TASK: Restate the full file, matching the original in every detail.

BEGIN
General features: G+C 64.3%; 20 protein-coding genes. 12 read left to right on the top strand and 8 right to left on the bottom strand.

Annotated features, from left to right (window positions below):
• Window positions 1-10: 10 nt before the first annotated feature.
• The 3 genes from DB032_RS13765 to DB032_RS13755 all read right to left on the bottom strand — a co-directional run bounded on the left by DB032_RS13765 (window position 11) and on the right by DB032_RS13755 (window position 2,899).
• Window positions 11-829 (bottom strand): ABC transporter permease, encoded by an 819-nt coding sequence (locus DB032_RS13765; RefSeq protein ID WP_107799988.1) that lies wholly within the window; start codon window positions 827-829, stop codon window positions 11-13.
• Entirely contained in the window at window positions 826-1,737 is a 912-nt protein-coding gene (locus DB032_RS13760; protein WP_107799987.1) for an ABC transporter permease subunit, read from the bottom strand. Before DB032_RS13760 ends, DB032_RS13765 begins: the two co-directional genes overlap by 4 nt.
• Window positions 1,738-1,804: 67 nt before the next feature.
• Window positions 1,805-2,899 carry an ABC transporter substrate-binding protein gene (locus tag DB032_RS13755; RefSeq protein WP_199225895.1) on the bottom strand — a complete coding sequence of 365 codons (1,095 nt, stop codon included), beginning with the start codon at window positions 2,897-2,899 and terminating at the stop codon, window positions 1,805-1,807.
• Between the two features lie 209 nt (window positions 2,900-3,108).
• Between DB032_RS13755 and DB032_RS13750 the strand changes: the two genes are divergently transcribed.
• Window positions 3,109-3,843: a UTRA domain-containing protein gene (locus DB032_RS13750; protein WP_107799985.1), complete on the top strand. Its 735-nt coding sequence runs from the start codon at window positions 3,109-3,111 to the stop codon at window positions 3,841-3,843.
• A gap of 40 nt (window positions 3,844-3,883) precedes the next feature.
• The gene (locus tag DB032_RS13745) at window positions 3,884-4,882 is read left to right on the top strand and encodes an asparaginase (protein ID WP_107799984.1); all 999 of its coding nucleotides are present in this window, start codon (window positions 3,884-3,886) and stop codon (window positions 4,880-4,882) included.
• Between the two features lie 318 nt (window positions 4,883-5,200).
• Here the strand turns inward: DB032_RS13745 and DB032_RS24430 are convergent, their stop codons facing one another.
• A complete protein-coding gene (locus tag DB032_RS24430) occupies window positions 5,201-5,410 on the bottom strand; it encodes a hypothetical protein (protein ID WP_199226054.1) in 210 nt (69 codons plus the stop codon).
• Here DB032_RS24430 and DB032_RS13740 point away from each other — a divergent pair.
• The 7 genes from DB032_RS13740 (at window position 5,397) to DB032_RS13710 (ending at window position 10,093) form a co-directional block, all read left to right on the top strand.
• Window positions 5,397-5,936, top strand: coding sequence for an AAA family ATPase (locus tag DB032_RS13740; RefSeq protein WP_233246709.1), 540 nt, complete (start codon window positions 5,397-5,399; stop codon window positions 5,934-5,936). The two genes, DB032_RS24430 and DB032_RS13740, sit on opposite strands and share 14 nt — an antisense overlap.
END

General features: G+C 64.3%; 20 protein-coding genes. 12 read left to right on the top strand and 8 right to left on the bottom strand.

Annotated features, from left to right (window positions below):
• Window positions 1-10: 10 nt before the first annotated feature.
• The 3 genes from DB032_RS13765 to DB032_RS13755 all read right to left on the bottom strand — a co-directional run bounded on the left by DB032_RS13765 (window position 11) and on the right by DB032_RS13755 (window position 2,899).
• Window positions 11-829 (bottom strand): ABC transporter permease, encoded by an 819-nt coding sequence (locus DB032_RS13765; RefSeq protein ID WP_107799988.1) that lies wholly within the window; start codon window positions 827-829, stop codon window positions 11-13.
• Entirely contained in the window at window positions 826-1,737 is a 912-nt protein-coding gene (locus DB032_RS13760; protein WP_107799987.1) for an ABC transporter permease subunit, read from the bottom strand. Before DB032_RS13760 ends, DB032_RS13765 begins: the two co-directional genes overlap by 4 nt.
• Window positions 1,738-1,804: 67 nt before the next feature.
• Window positions 1,805-2,899 carry an ABC transporter substrate-binding protein gene (locus tag DB032_RS13755; RefSeq protein WP_199225895.1) on the bottom strand — a complete coding sequence of 365 codons (1,095 nt, stop codon included), beginning with the start codon at window positions 2,897-2,899 and terminating at the stop codon, window positions 1,805-1,807.
• Between the two features lie 209 nt (window positions 2,900-3,108).
• Between DB032_RS13755 and DB032_RS13750 the strand changes: the two genes are divergently transcribed.
• Window positions 3,109-3,843: a UTRA domain-containing protein gene (locus DB032_RS13750; protein WP_107799985.1), complete on the top strand. Its 735-nt coding sequence runs from the start codon at window positions 3,109-3,111 to the stop codon at window positions 3,841-3,843.
• A gap of 40 nt (window positions 3,844-3,883) precedes the next feature.
• The gene (locus tag DB032_RS13745) at window positions 3,884-4,882 is read left to right on the top strand and encodes an asparaginase (protein ID WP_107799984.1); all 999 of its coding nucleotides are present in this window, start codon (window positions 3,884-3,886) and stop codon (window positions 4,880-4,882) included.
• Between the two features lie 318 nt (window positions 4,883-5,200).
• Here the strand turns inward: DB032_RS13745 and DB032_RS24430 are convergent, their stop codons facing one another.
• A complete protein-coding gene (locus tag DB032_RS24430) occupies window positions 5,201-5,410 on the bottom strand; it encodes a hypothetical protein (protein ID WP_199226054.1) in 210 nt (69 codons plus the stop codon).
• Here DB032_RS24430 and DB032_RS13740 point away from each other — a divergent pair.
• The 7 genes from DB032_RS13740 (at window position 5,397) to DB032_RS13710 (ending at window position 10,093) form a co-directional block, all read left to right on the top strand.
• Window positions 5,397-5,936, top strand: coding sequence for an AAA family ATPase (locus tag DB032_RS13740; RefSeq protein WP_233246709.1), 540 nt, complete (start codon window positions 5,397-5,399; stop codon window positions 5,934-5,936). The two genes, DB032_RS24430 and DB032_RS13740, sit on opposite strands and share 14 nt — an antisense overlap.